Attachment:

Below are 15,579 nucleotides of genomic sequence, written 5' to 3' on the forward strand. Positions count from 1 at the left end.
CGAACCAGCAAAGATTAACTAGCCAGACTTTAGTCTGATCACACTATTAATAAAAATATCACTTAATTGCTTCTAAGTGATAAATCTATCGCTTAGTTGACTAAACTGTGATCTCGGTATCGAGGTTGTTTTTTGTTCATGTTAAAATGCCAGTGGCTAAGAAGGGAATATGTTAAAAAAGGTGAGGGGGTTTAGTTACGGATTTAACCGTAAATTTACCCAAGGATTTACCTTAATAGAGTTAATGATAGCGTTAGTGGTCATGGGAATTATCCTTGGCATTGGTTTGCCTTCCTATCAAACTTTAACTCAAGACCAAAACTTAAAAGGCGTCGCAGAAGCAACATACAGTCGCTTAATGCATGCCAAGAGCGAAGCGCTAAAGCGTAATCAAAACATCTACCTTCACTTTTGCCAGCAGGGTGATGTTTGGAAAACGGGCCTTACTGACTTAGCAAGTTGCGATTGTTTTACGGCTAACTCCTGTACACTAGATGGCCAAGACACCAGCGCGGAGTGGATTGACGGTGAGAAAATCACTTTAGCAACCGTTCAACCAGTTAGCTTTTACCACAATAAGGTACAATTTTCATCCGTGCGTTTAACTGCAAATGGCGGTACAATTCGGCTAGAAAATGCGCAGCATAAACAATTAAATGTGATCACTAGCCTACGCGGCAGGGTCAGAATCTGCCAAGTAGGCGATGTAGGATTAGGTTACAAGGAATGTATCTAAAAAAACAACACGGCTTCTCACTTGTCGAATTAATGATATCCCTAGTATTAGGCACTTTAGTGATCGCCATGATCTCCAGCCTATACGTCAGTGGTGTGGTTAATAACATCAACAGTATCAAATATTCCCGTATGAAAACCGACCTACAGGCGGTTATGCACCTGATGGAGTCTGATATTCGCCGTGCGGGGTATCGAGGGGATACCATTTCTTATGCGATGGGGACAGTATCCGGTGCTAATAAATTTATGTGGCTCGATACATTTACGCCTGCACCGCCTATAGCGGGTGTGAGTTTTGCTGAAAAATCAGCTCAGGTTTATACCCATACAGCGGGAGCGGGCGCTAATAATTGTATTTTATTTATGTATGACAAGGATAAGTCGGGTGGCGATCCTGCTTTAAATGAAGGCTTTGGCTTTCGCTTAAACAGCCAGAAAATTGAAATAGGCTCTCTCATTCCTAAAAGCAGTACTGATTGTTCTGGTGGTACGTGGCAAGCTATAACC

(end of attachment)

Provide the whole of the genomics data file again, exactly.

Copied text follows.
Below are 15,579 nucleotides of genomic sequence, written 5' to 3' on the forward strand. Positions count from 1 at the left end.
CGAACCAGCAAAGATTAACTAGCCAGACTTTAGTCTGATCACACTATTAATAAAAATATCACTTAATTGCTTCTAAGTGATAAATCTATCGCTTAGTTGACTAAACTGTGATCTCGGTATCGAGGTTGTTTTTTGTTCATGTTAAAATGCCAGTGGCTAAGAAGGGAATATGTTAAAAAAGGTGAGGGGGTTTAGTTACGGATTTAACCGTAAATTTACCCAAGGATTTACCTTAATAGAGTTAATGATAGCGTTAGTGGTCATGGGAATTATCCTTGGCATTGGTTTGCCTTCCTATCAAACTTTAACTCAAGACCAAAACTTAAAAGGCGTCGCAGAAGCAACATACAGTCGCTTAATGCATGCCAAGAGCGAAGCGCTAAAGCGTAATCAAAACATCTACCTTCACTTTTGCCAGCAGGGTGATGTTTGGAAAACGGGCCTTACTGACTTAGCAAGTTGCGATTGTTTTACGGCTAACTCCTGTACACTAGATGGCCAAGACACCAGCGCGGAGTGGATTGACGGTGAGAAAATCACTTTAGCAACCGTTCAACCAGTTAGCTTTTACCACAATAAGGTACAATTTTCATCCGTGCGTTTAACTGCAAATGGCGGTACAATTCGGCTAGAAAATGCGCAGCATAAACAATTAAATGTGATCACTAGCCTACGCGGCAGGGTCAGAATCTGCCAAGTAGGCGATGTAGGATTAGGTTACAAGGAATGTATCTAAAAAAACAACACGGCTTCTCACTTGTCGAATTAATGATATCCCTAGTATTAGGCACTTTAGTGATCGCCATGATCTCCAGCCTATACGTCAGTGGTGTGGTTAATAACATCAACAGTATCAAATATTCCCGTATGAAAACCGACCTACAGGCGGTTATGCACCTGATGGAGTCTGATATTCGCCGTGCGGGGTATCGAGGGGATACCATTTCTTATGCGATGGGGACAGTATCCGGTGCTAATAAATTTATGTGGCTCGATACATTTACGCCTGCACCGCCTATAGCGGGTGTGAGTTTTGCTGAAAAATCAGCTCAGGTTTATACCCATACAGCGGGAGCGGGCGCTAATAATTGTATTTTATTTATGTATGACAAGGATAAGTCGGGTGGCGATCCTGCTTTAAATGAAGGCTTTGGCTTTCGCTTAAACAGCCAGAAAATTGAAATAGGCTCTCTCATTCCTAAAAGCAGTACTGATTGTTCTGGTGGTACGTGGCAAGCTATAACC